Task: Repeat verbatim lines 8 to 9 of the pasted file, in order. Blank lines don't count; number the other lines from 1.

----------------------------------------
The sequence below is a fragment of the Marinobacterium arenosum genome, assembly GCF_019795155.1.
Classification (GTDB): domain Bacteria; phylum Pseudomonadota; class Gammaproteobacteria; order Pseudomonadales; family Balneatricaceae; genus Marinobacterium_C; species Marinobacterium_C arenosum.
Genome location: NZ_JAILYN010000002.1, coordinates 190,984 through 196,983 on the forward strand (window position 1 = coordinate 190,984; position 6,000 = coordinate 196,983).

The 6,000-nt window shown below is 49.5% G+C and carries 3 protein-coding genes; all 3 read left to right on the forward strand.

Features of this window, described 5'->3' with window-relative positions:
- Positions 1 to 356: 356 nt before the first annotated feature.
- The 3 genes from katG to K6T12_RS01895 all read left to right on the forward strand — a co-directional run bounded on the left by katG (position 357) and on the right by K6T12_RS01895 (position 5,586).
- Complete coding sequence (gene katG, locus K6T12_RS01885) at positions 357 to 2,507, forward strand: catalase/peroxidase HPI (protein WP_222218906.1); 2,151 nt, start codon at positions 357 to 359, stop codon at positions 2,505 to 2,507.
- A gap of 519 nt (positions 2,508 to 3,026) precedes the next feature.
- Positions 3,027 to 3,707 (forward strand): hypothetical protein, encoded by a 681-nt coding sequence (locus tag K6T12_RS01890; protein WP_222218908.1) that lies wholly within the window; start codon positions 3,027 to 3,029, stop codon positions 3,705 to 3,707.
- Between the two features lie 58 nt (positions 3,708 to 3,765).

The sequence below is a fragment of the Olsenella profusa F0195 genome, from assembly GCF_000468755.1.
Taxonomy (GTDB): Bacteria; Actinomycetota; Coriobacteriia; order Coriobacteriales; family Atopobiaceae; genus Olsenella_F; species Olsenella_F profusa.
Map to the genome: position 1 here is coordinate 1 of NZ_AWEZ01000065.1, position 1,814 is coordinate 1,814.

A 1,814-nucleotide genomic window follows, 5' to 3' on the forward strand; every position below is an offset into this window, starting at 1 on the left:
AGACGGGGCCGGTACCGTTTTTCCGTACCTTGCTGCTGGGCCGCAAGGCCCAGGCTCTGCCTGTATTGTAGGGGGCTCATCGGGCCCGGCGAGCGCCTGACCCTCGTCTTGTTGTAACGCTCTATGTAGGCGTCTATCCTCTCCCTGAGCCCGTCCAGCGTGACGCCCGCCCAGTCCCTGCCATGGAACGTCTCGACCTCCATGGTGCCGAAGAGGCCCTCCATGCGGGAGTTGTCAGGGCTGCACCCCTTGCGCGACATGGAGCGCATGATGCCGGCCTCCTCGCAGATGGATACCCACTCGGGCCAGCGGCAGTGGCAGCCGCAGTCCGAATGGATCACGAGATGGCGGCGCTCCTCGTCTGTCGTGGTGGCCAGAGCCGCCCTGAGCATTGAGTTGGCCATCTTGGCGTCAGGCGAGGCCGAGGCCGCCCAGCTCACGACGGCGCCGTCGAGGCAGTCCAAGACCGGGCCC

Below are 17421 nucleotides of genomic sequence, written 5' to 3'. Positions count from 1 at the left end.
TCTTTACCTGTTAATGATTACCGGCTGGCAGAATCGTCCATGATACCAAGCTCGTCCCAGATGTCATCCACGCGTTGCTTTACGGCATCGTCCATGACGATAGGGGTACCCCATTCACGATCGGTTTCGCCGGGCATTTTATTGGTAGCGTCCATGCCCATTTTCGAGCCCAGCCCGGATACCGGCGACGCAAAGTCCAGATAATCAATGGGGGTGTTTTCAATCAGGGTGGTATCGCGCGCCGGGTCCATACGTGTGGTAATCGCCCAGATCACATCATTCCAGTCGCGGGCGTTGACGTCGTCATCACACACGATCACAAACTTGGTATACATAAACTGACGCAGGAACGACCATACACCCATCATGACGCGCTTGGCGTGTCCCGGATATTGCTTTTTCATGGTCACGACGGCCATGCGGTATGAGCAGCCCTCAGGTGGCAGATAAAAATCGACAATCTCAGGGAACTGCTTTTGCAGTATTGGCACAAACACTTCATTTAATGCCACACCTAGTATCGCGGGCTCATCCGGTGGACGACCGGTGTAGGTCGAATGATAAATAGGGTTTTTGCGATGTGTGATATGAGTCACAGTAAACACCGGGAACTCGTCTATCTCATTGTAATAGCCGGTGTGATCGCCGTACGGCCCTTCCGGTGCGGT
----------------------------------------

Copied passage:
- Complete coding sequence (gene katG, locus K6T12_RS01885) at positions 357 to 2,507, forward strand: catalase/peroxidase HPI (protein WP_222218906.1); 2,151 nt, start codon at positions 357 to 359, stop codon at positions 2,505 to 2,507.
- A gap of 519 nt (positions 2,508 to 3,026) precedes the next feature.